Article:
After listening to the Abbott slagging off Bryant yet again Jan 13th NBA Today podcast, and enduring yet another Henry Abbott near-diatribe on how “Kobe Bryant might be good, but not that good”, it became almost questionable as to what Henry’s actually seeing.
Ok… step back a bit – I guess the proceeding is said more for effect than anything else, but rather than Henry Abbott seeing stuff that we’re missing, I’d suggest the boot’s on the other foot: it’s more about what he’s not seeing (or… choosing not to see, which is more likely the case).
Before I get into it, it’d be appropriate to qualify what I’m talking about. Do I agree that there are times ‘in the clutch’ where LA and Kobe would be better served passing the ball rather shooting a fade away turn-around jumper over 2 guys while three others try and make life difficult? Absolutely. Most definitely.
But to continually deride the guy (Kobe), while focusing on what is a very, very short timespan… well, I think you’re missing the big picture because of focusing on the minutae. And this is something that Abbott himself alluded to in his last anti-Kobe spiel, albeit unintentionally.
Before focusing in on the “clutch”, Abbott makes an interesting statement in regards to a fact re. Kobe’s time at the Lakers:
“… the Lakers were actually – over Kobe’s career – the best offensive team in the NBA… in terms of points per 100 possessions over Kobe’s career, the Lakers had *the* best offense over the past 15 years in the NBA. These numbers were true if you broke it into smaller numbers of years like 5 or 6 – the Lakers had the best offense.”
Now, Abbott later mentions in regards to crunch time play that in terms of crunch time play, in the top 7 teams per 100 possessions – there is no go-to elite player, other than New Orleans (formerly Chris Paul) and Orlando (Dwight Howard). The next ones are Trail Blazers, Spurs, Raptors, Jazz, Cavaliers, Wizards. The next one is the Heat (who obviously have 2 “go-to elite players”).
3. Trail Blazers
… and then at #9, the Heat (who don’t really fit with what Abbott’s saying anyway – something he acknowledges).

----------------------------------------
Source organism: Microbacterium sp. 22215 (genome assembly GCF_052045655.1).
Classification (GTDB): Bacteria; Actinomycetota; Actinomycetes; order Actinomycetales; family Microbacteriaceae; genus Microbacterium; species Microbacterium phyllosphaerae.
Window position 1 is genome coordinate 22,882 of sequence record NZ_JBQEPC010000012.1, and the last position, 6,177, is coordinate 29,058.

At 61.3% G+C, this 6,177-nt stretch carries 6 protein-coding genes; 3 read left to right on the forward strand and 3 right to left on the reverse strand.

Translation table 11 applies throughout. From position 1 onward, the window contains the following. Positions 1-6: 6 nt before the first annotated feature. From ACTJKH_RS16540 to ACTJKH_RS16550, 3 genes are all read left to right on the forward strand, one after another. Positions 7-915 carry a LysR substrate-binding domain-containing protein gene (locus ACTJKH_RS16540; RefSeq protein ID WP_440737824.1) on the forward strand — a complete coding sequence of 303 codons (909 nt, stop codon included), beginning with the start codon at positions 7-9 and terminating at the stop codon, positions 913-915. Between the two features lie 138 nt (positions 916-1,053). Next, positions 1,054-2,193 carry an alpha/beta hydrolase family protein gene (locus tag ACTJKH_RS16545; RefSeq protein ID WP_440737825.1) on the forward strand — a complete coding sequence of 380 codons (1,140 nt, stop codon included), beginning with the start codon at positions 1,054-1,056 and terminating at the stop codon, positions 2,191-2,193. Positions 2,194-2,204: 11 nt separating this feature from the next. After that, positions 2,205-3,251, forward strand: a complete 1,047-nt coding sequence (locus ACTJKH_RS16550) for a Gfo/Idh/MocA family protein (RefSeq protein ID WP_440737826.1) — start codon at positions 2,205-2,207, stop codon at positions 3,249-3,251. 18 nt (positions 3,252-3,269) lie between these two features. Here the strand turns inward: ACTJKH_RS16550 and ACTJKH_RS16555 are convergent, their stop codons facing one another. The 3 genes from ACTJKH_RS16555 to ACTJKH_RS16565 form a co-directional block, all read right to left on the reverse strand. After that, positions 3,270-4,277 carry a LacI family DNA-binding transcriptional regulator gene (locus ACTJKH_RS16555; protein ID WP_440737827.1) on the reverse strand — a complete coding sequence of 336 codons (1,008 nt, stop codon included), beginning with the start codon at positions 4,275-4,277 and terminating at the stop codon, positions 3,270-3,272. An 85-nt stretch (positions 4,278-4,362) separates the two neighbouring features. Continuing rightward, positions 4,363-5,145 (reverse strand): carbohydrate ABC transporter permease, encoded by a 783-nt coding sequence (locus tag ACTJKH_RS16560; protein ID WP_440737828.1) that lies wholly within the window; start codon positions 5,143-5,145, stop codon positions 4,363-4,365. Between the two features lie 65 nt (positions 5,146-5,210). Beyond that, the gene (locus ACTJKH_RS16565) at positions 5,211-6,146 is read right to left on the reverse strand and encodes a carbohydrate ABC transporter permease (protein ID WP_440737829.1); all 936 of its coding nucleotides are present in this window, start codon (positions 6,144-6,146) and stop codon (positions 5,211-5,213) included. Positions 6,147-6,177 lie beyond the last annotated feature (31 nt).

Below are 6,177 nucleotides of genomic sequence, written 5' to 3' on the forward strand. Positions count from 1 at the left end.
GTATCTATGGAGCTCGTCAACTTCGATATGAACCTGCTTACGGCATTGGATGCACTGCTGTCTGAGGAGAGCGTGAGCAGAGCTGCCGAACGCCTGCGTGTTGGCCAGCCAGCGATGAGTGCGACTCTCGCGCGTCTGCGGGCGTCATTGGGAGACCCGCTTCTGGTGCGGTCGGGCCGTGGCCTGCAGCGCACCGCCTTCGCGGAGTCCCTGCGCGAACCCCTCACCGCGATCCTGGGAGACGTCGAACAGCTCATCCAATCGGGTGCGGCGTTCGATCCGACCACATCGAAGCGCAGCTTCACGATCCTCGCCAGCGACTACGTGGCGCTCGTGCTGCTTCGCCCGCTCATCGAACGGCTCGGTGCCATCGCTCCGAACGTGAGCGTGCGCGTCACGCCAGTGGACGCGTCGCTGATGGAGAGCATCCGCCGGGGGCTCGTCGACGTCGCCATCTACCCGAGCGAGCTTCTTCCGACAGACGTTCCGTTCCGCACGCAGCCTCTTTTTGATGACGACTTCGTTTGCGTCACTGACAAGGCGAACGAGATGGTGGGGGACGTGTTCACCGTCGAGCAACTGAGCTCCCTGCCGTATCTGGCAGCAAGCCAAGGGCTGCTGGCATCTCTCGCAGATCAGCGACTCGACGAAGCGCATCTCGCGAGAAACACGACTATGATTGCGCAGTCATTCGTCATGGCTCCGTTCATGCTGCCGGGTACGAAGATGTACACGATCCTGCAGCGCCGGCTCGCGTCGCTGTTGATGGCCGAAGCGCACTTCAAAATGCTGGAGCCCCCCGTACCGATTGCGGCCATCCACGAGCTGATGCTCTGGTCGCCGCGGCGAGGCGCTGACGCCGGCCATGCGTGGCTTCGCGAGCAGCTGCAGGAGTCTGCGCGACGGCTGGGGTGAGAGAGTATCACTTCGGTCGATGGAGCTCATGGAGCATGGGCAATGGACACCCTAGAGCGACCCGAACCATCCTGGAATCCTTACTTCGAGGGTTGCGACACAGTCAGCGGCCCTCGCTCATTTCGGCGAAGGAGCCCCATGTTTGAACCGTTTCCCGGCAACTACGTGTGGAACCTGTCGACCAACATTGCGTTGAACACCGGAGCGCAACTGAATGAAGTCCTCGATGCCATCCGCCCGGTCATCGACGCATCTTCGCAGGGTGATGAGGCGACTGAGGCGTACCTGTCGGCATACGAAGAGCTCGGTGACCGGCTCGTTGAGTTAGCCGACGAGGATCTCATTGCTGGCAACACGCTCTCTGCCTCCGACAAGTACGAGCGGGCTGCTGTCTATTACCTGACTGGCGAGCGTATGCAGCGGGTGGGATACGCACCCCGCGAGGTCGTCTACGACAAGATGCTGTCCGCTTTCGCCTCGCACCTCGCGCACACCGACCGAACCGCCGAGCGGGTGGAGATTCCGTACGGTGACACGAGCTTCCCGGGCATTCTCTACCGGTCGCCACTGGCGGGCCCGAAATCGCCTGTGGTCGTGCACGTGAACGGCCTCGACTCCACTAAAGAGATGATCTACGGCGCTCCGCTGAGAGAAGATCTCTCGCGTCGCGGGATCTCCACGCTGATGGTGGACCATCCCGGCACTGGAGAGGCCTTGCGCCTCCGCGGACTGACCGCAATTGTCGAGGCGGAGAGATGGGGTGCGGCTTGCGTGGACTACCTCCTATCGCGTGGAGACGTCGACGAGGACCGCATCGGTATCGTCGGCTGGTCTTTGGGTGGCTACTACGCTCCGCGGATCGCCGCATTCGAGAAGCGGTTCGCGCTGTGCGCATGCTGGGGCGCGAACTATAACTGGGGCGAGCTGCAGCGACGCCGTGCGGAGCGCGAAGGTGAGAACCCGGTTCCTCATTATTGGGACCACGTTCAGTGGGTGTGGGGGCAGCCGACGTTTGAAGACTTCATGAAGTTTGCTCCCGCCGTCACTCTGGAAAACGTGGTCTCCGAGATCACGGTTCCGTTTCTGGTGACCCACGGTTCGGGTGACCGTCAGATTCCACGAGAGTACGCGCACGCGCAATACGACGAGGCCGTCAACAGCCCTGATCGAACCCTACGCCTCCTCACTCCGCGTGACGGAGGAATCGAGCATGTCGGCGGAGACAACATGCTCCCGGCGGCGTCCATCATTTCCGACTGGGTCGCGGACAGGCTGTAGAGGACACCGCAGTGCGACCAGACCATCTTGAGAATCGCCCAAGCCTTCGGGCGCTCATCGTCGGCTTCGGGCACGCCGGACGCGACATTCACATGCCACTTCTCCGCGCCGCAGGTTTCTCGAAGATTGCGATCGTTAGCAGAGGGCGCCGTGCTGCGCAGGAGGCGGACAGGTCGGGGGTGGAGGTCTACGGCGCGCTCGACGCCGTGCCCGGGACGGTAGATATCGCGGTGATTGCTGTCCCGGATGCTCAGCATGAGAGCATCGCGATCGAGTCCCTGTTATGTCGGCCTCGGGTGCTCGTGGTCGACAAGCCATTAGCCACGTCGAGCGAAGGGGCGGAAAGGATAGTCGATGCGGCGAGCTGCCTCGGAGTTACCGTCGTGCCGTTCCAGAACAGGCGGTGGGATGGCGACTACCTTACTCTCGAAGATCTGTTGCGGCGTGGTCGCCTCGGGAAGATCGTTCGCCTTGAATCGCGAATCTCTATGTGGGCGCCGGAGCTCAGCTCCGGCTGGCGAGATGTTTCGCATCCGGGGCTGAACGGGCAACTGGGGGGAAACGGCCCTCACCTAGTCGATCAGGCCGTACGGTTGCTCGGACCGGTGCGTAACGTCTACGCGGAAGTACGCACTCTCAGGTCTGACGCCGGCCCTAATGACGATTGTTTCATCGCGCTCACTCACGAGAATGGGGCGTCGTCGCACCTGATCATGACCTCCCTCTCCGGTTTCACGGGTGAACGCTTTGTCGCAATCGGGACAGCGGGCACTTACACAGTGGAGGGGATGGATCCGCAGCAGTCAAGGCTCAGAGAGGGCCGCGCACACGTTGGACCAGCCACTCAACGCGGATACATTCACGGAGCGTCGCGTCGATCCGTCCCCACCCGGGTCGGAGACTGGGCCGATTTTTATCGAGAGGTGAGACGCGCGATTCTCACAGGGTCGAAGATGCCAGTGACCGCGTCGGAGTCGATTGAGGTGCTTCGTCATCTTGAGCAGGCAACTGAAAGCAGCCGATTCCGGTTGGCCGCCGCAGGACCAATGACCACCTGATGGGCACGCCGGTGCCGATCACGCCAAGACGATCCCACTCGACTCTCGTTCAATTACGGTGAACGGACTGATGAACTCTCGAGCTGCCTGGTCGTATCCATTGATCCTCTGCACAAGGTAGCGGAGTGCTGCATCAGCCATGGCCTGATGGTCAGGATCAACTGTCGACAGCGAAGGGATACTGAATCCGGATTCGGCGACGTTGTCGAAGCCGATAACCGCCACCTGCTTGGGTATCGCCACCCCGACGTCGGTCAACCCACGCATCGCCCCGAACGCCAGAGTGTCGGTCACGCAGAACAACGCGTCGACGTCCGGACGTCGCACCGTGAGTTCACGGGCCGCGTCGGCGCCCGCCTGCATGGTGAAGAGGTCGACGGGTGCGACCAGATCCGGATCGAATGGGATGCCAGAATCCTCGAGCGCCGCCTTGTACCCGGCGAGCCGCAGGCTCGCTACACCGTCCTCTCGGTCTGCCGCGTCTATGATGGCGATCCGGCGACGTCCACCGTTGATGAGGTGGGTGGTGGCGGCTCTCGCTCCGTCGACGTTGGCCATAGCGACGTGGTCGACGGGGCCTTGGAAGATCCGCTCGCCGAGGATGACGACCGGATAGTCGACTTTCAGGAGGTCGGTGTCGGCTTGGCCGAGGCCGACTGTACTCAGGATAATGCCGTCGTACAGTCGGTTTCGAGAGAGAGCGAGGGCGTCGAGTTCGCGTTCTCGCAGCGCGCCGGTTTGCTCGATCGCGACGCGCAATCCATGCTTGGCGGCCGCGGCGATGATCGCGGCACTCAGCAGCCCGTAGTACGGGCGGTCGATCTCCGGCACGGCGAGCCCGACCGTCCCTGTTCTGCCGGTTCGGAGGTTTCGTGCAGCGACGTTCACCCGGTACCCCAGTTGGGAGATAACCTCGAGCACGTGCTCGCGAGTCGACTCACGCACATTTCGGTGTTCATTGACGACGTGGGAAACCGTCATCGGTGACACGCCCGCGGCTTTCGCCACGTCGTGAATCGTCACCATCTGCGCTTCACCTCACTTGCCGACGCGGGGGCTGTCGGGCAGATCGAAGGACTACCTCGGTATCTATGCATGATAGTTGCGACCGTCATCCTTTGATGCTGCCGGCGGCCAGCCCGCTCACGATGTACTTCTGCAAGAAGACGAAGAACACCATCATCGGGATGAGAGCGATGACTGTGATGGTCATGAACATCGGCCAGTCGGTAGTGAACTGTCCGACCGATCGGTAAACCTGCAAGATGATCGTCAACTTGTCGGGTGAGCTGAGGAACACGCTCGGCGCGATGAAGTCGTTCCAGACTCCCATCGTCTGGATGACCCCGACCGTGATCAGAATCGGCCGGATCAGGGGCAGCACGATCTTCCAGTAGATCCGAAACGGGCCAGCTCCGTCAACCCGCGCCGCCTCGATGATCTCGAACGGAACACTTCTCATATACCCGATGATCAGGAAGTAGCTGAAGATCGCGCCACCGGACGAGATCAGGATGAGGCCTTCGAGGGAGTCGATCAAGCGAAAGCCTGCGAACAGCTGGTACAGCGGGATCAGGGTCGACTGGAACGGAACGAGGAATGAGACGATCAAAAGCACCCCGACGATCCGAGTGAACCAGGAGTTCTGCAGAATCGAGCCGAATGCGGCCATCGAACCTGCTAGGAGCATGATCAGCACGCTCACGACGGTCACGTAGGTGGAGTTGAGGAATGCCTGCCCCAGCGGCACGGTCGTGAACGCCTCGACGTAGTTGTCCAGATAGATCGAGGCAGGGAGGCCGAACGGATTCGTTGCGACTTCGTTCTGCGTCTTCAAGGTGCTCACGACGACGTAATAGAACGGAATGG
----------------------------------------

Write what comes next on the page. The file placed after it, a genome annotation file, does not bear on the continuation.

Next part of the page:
Now, I’m guessing here – and painting with very broad strokes, but the allusion Abbott’s making is that by not having a “go-to guy”, these teams are better off in the crunch. And he states that only the Hornets/Magic are substantially ahead of the field, NOLA quite so.
I can understand that. A team not dependent on any particular guy for their offense will continue to not be dependant on any particular guy in the clutch. Fine. But have a look at those teams, that top 8. Of them, only the Magic, Spurs and Cavaliers have been to the Finals in the past few seasons, and the Cavs… well, we know why and what happened to that reason. Only the Spurs have won in the last decade. And a sizable number of those teams are mid-to-very low ranked teams now.
So whilst having a better crunch-time offense, this hasn’t equated to getting enough wins to make a heady difference. They’re not “better” by having this crunch offense…
The reality of having a guy who is actually an “elite go-to player” is that he’ll want to be the “elite go-to player”. Now, this may mean some problems in crunch time at times, but it will also equate to a larger win share than if your team was without that player.
I’m yet to hear/see Abbott ever approach this. It’s always “Kobe isn’t clutch”. But it’s always just that, that’s always the main focus. Sure, Kobe may not be the king of clutch as many hold him to be. But that needs to be paired with an acknowledgement that that Bryant’s team has been the best offensive team over the last decade and a half, and in that time frame has one a third of the NBA championships.
Don’t get me wrong: as stated before, Kobe and the Lakers would benefit from his having a more open and generous attitude towards who takes that last shot. Same with Melo, same with a few other superstars. However, that’s not where we are currently, and whilst Abbott’s right with his point that he asserts (over, and over again, ad infinitum) of “pass-to-the-guy-whose-open”, the hammer he continually wields needs to be seen in light of “these-guys-win-games” – because that’s just as true. And as far as Kobe Bryant is concerned, he wins titles. Five.
I can live with that.